Tagged with "Weeds"
Why not take advantage of this at-home opportunity to get to know your property better -- to work on your relationship? Have you spent quality time with your place, looking and listening? Learning from it. Do you understand and embrace its needs? How do you decide what is best for it? All on your terms?
Go outside and take a good look at every square foot of your place, without judgement. What is going on? What is doing just fine, and what needs you? Appreciate all that is beautiful that happened all on its own.
You and your land have been living together; is it time you took a vow to be true to it? No cheating. A relationship based on mutual input, not domination.
What does that mean? This year’s PRFCT Tips will be your guide.
Step One: Review all the maintenance and fertilizer/pesticide treatments you or your professionals have been applying to your property. What are they? Why are they needed?
Check out their health and environmental effects here: https://www.beyondpesticides.org/resources/pesticide-gateway
Or email us with questions: email@example.com
Go back outside. Is your property bursting, buzzing and chirping with life? Treasure it. Make that vow: I will do this place no harm. Practice.
Is Goldenrod aggravating your allergies? Nope, not likely. How do I know? Because it has bees! Goldenrod has sticky pollen that attracts and sticks to insects who then carry it around to do the pollination thing. Alternately, wind pollinated plants have light and airy pollen that spreads by air. The only way that Goldenrod pollen is going up your nose is if you stick your face in it. The real culprit is Ragweed, whose innocuous green blooms produce billions of delicate pollen particles that can travel invisibly through the air for miles, and make millions (of people) miserable. They open at the same time as Goldenrod's bright yellow, hightly visible flowers. So guess who gets the blame?
There are close to 100 native species of Goldenrod (Solidago), some of them rather aggressive, but many are well worth considering for your garden. We love the one called “Fireworks”. And, of course, they are all great for bees, and hundreds of other beneficiall insects as well. Go Goldenrod!
And, just to be fair, Ragweed (Ambrosia) is a native plant too. It provides food for over 400 different insects.
A Sad note: I took these photos recently on a field trip in Ohio. There were farm fields all around. There was not a bee to be found.
July 23, 2019
On Beyond Milkweed
Now that everyone LOVES milkweed, what’s next? Milkweed only serves one insect, the Monarch Butterfly. You can do more! How about adding some other historically “weedy” native wildflowers to your garden and expand the pollinator banquet? How about Thistles? They provide pollen, nectar, leaves and seeds for hundreds of insect and bird species. They are beautiful and structural, and seriously deer proof! There are some invasive ones and massive eradication programs have pretty much wiped out the good with the bad, so...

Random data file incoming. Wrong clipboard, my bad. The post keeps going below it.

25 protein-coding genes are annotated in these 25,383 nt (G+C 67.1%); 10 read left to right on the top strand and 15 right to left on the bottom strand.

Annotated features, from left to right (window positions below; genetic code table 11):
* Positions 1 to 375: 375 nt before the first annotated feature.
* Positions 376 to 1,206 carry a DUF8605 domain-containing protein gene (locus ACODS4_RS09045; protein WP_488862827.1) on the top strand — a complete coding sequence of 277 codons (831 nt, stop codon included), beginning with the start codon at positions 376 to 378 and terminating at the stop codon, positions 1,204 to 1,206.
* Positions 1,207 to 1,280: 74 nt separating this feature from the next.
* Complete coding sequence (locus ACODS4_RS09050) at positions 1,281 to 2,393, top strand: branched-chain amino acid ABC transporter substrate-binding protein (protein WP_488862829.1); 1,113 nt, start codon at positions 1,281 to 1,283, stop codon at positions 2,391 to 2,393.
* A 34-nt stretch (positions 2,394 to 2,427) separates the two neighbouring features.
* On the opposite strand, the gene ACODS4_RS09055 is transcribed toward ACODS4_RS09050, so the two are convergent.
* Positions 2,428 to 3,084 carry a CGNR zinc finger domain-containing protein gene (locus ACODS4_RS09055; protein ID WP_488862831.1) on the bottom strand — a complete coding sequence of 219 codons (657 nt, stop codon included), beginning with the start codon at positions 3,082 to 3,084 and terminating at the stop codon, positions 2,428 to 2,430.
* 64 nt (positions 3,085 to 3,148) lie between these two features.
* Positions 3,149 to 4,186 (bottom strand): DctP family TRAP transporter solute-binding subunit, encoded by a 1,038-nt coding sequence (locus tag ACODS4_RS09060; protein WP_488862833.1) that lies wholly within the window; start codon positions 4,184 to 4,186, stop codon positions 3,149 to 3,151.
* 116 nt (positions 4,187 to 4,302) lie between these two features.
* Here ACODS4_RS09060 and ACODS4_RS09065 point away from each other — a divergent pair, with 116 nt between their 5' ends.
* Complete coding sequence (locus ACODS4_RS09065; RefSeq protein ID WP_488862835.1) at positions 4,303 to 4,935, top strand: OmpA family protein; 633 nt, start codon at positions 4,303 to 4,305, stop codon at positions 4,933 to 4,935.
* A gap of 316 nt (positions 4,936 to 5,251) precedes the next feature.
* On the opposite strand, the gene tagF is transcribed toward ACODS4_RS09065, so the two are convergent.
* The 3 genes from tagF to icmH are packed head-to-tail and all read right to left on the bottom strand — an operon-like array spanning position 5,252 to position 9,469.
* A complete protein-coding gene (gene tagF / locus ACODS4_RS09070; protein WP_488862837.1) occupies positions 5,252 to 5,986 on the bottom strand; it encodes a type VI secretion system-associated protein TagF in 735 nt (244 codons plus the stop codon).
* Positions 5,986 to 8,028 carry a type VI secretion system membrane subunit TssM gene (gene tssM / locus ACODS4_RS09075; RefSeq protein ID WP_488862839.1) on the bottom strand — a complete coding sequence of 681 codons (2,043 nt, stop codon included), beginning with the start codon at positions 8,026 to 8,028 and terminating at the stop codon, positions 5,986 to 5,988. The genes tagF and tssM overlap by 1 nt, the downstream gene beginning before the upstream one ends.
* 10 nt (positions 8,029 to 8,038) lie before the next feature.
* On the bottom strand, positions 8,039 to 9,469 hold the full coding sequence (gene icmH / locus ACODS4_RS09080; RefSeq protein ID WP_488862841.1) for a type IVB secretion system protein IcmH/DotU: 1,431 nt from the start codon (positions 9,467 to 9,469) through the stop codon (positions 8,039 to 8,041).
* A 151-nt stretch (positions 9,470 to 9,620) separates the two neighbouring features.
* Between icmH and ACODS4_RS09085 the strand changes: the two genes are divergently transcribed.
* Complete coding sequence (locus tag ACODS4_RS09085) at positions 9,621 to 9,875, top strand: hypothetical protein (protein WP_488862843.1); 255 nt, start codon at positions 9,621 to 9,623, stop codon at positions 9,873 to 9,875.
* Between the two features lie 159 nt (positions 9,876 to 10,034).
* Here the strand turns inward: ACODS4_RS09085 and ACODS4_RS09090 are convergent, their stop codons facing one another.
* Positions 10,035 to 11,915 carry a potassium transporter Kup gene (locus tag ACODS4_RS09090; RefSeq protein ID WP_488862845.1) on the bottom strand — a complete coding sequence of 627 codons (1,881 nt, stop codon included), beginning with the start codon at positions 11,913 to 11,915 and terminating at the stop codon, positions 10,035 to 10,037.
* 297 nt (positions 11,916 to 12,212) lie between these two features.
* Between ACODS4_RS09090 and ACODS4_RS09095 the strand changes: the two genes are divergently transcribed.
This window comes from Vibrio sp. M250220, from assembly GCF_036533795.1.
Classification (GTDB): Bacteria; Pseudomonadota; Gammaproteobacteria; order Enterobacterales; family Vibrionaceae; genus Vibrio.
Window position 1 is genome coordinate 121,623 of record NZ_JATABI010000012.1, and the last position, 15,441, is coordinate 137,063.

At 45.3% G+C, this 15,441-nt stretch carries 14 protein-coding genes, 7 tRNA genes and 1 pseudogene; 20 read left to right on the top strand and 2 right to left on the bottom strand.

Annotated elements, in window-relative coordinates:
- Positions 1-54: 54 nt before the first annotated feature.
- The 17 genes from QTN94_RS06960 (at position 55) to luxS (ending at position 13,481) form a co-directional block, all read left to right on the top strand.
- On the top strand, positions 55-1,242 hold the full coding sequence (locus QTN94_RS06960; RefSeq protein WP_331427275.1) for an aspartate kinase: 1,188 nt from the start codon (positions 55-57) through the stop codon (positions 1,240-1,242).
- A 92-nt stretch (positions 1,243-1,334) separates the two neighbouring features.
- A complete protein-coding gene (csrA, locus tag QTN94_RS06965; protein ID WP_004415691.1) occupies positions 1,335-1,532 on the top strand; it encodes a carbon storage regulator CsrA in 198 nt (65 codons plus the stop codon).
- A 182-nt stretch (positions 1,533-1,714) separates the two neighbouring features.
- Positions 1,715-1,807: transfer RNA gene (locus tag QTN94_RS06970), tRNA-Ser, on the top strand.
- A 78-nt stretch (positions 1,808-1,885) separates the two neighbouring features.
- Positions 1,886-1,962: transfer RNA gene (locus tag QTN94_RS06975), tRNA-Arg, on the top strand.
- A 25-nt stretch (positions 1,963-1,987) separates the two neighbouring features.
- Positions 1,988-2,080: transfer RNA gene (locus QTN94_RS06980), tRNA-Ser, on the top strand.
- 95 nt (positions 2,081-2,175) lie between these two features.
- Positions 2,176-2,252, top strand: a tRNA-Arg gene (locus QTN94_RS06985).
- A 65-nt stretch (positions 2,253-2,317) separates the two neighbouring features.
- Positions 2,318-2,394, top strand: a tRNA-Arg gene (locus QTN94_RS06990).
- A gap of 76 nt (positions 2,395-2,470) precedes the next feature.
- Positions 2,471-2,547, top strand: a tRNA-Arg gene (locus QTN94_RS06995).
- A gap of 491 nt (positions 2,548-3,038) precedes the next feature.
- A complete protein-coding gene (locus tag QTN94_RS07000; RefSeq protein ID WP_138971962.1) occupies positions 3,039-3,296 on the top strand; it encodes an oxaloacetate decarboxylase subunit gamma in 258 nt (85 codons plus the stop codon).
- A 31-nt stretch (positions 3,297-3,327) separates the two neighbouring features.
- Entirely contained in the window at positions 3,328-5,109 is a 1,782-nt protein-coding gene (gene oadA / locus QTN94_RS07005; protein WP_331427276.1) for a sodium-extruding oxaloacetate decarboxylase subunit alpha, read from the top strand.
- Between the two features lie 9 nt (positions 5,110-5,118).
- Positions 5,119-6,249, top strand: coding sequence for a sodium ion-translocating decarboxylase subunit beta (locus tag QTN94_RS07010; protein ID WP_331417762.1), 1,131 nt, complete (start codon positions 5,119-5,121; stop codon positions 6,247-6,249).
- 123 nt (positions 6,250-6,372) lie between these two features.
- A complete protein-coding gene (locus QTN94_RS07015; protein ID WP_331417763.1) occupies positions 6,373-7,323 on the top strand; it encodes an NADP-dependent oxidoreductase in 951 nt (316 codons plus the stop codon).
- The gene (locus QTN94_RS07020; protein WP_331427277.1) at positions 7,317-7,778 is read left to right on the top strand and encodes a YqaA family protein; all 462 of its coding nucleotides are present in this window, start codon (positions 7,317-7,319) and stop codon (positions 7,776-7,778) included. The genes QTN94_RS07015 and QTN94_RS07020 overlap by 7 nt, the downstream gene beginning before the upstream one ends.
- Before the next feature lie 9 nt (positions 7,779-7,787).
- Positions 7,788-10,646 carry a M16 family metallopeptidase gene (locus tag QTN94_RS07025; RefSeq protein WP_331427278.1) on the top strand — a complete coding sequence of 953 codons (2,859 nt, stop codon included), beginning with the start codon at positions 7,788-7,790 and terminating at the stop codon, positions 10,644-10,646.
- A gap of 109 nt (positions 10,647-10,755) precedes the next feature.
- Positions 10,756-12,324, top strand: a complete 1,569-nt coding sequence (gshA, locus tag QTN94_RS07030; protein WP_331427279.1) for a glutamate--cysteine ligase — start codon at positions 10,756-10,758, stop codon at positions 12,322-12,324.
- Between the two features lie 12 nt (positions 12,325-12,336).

Do your bit for the good ones, get to know your thistle.
If the answer to ALL these questions is NO, you probably have a native, let it be!
Is the thistle spiny along the entire length of the stem?
Are the bracts (the bulbous part below the brushy flower) triangular, firm, and spine-tipped?
Are the bracts thick, and leathery, and jagged?
Are the roots rhizomatous (running underground and popping up all over)?
The thistle in the photo inspired this tip. Found it growing in my yard, Goldfinches love the seed. Somewhat common on LI, endangered in Ct. Keep an eye out for some of your own and welcome it to your expanding world of pollinator plants.
Thanks to Lindsay Karr https://weedwise.conservationdistrict.org
Weeds are defined as unwanteds plant. So why are people telling me their lawns are full of weeds; and they love them? What’s not to love about a lawn full of little flowers?
Not only lovely, but good for pollinators, biodiversity, soil, and you: they tell the world that no nasty chemicals have been applied.
Known as Freedom Lawns, Eco Lawns, English Lawns, Flowering Lawns…Whatever…please don't call them weedy lawns.
Irrigation running all spring!!….Your lawn needs deep roots; down where it is cool and damp when the heat of summer comes. Best way to get them down there is to let them go looking for it now. Watering early in the season makes roots lazy. They stay on top, where they will be susceptible to insects and sun later on. Watering now can cause fungus and disease problems later. Watering now encourages weed seed germination. Watering now breeds mosquitoes and ticks, so...
WAIT TO IRRIGATE!
Don’t run your system until the weather is hot and dry. Lawn grass will need watering when it wilts. How will you know? Wilted grass shows your footprint. Generally, late June.
Contrary to conventional wisdom, letting your lawn dry out is actually good for it. Periods of dryness allow the grass to develop deeper, stronger roots that are better able to resist pests, weeds, and drought conditions over time. Too much water promotes fungal growth and nutrient run off, and creates ideal conditions for mosquitoes and other water-loving pests to flourish. Plus, why waste water that your grass doesn’t need anyway?
Rule of thumb for well-established lawns: Wet the soil 6" down, then allow to dry 4-6" down before watering again. How to tell? Dig a hole or use a soil moisture meter.